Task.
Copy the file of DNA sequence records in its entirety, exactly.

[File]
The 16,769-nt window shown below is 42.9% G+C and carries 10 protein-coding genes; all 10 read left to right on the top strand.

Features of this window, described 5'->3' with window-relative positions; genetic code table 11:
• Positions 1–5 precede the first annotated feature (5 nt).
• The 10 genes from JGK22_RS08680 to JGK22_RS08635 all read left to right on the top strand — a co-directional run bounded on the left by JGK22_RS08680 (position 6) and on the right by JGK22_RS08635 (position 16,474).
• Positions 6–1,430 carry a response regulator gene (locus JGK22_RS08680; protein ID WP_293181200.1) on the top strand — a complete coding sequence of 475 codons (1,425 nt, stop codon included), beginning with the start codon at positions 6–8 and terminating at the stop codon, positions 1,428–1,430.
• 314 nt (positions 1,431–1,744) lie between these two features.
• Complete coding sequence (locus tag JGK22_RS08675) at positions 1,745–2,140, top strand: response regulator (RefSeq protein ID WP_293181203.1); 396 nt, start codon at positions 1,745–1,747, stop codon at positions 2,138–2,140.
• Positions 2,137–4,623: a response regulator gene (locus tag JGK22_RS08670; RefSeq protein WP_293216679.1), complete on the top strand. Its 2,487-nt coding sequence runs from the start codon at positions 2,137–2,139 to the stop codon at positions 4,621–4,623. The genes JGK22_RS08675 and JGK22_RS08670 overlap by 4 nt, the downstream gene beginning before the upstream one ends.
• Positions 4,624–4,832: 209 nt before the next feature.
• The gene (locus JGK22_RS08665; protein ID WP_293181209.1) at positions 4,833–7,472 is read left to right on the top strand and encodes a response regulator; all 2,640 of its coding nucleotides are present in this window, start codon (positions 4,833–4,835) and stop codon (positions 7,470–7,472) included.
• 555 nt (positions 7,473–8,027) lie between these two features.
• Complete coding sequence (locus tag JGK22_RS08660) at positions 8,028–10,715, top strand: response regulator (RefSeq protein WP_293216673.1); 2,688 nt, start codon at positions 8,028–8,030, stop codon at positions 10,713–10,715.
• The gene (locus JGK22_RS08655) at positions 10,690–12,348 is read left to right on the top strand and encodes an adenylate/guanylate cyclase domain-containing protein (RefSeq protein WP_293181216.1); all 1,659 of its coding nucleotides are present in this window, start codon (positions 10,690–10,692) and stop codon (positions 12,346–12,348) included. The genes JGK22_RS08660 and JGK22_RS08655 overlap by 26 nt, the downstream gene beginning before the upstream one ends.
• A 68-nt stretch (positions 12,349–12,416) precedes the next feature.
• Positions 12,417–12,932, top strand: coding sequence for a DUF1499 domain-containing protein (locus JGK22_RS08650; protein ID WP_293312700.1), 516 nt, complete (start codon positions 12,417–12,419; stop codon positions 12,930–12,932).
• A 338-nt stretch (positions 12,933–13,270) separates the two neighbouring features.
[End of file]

The 16,769-nt window shown below is 42.9% G+C and carries 10 protein-coding genes; all 10 read left to right on the top strand.

Features of this window, described 5'->3' with window-relative positions; genetic code table 11:
• Positions 1–5 precede the first annotated feature (5 nt).
• The 10 genes from JGK22_RS08680 to JGK22_RS08635 all read left to right on the top strand — a co-directional run bounded on the left by JGK22_RS08680 (position 6) and on the right by JGK22_RS08635 (position 16,474).
• Positions 6–1,430 carry a response regulator gene (locus JGK22_RS08680; protein ID WP_293181200.1) on the top strand — a complete coding sequence of 475 codons (1,425 nt, stop codon included), beginning with the start codon at positions 6–8 and terminating at the stop codon, positions 1,428–1,430.
• 314 nt (positions 1,431–1,744) lie between these two features.
• Complete coding sequence (locus tag JGK22_RS08675) at positions 1,745–2,140, top strand: response regulator (RefSeq protein ID WP_293181203.1); 396 nt, start codon at positions 1,745–1,747, stop codon at positions 2,138–2,140.
• Positions 2,137–4,623: a response regulator gene (locus tag JGK22_RS08670; RefSeq protein WP_293216679.1), complete on the top strand. Its 2,487-nt coding sequence runs from the start codon at positions 2,137–2,139 to the stop codon at positions 4,621–4,623. The genes JGK22_RS08675 and JGK22_RS08670 overlap by 4 nt, the downstream gene beginning before the upstream one ends.
• Positions 4,624–4,832: 209 nt before the next feature.
• The gene (locus JGK22_RS08665; protein ID WP_293181209.1) at positions 4,833–7,472 is read left to right on the top strand and encodes a response regulator; all 2,640 of its coding nucleotides are present in this window, start codon (positions 4,833–4,835) and stop codon (positions 7,470–7,472) included.
• 555 nt (positions 7,473–8,027) lie between these two features.
• Complete coding sequence (locus tag JGK22_RS08660) at positions 8,028–10,715, top strand: response regulator (RefSeq protein WP_293216673.1); 2,688 nt, start codon at positions 8,028–8,030, stop codon at positions 10,713–10,715.
• The gene (locus JGK22_RS08655) at positions 10,690–12,348 is read left to right on the top strand and encodes an adenylate/guanylate cyclase domain-containing protein (RefSeq protein WP_293181216.1); all 1,659 of its coding nucleotides are present in this window, start codon (positions 10,690–10,692) and stop codon (positions 12,346–12,348) included. The genes JGK22_RS08660 and JGK22_RS08655 overlap by 26 nt, the downstream gene beginning before the upstream one ends.
• A 68-nt stretch (positions 12,349–12,416) precedes the next feature.
• Positions 12,417–12,932, top strand: coding sequence for a DUF1499 domain-containing protein (locus JGK22_RS08650; protein ID WP_293312700.1), 516 nt, complete (start codon positions 12,417–12,419; stop codon positions 12,930–12,932).
• A 338-nt stretch (positions 12,933–13,270) separates the two neighbouring features.